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THE VALUE OF MULTI-SOURCE DATA HARVESTING FOR INJURY MORTALITY DATA: THE JAMAICAN EXPERIENCE
  1. Y Holder1,
  2. A McCaw-Binns2
  1. 1International Biostatistics & Information Services, Saint Lucia
  2. 2Department of Community Health, University of the West Indies, Jamaica

    Abstract

    Background Under-reporting of fatal injuries, especially homicides is common to many Lower and Middle Income Countries and challenges the utility of injury mortality data. Since an evaluation of the vital registration system in 1998, Jamaica has instituted several improvements.

    Aim This evaluation of 2008 mortality data assessed coverage of the vital registration system and quality of the data generated.

    Methodology Data from the national vital registration system was complemented by data from hospital medical records, pathology reports, and police reports for fatal events for 2008. A 1-in-10 systematic sample was drawn and with the additional data gleaned from all sources, the cause of death was recoded, if warranted.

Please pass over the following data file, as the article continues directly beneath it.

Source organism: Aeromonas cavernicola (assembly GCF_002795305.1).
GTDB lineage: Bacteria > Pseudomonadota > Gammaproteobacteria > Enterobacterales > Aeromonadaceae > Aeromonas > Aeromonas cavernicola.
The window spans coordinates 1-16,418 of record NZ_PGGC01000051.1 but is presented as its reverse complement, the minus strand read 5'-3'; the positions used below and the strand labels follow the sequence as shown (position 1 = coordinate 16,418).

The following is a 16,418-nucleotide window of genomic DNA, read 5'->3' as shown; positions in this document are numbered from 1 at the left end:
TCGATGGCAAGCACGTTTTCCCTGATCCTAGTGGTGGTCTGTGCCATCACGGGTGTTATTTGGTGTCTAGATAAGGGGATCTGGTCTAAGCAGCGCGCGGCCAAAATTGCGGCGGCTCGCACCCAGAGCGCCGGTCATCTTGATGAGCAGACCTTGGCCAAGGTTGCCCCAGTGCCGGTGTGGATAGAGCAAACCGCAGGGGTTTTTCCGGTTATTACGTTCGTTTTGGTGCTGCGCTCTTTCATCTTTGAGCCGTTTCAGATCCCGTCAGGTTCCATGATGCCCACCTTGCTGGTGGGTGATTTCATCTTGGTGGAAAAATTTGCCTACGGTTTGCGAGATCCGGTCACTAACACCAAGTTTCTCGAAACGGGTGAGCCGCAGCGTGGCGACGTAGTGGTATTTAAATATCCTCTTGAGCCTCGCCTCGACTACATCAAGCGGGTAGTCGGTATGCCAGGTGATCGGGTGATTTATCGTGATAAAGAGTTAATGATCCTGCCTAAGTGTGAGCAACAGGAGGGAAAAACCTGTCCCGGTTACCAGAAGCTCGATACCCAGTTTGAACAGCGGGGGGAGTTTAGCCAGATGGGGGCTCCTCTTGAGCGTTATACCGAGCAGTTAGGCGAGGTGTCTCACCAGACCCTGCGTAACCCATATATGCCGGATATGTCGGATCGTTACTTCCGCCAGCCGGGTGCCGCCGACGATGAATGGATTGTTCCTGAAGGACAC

Results From the sample, more than one in four fatal injuries (29.3%) was not reported in the year's official mortality statistics as an injury death, due to under-reporting and mis-classification. Both factors varied by external cause, with homicides accounting for 42% of missing deaths, and transport injuries, another 14%, while under-reporting was 32% and 26% respectively. Together, they accounted for 56% of all missing deaths. Although actual numbers were smaller, under-reporting losses were 43% for self-harm, 50% for fire/flames, 78% for drowning and 80% for falls. Misclassification of reported injury deaths, further exacerbated the situation, particularly under-estimating homicides, 6.8% of which had been reported as accidental firearm injuries.

    Conclusions Incorporating data from sources other than vital registration identified more than 900 (±200) additional fatal injuries in a mortality database of 19 300, As approximately 500 of these were homicides, it placed the latter on par with diabetes and second only to cerebrovascular disease, with grave implications for priority setting in health policy and planning.

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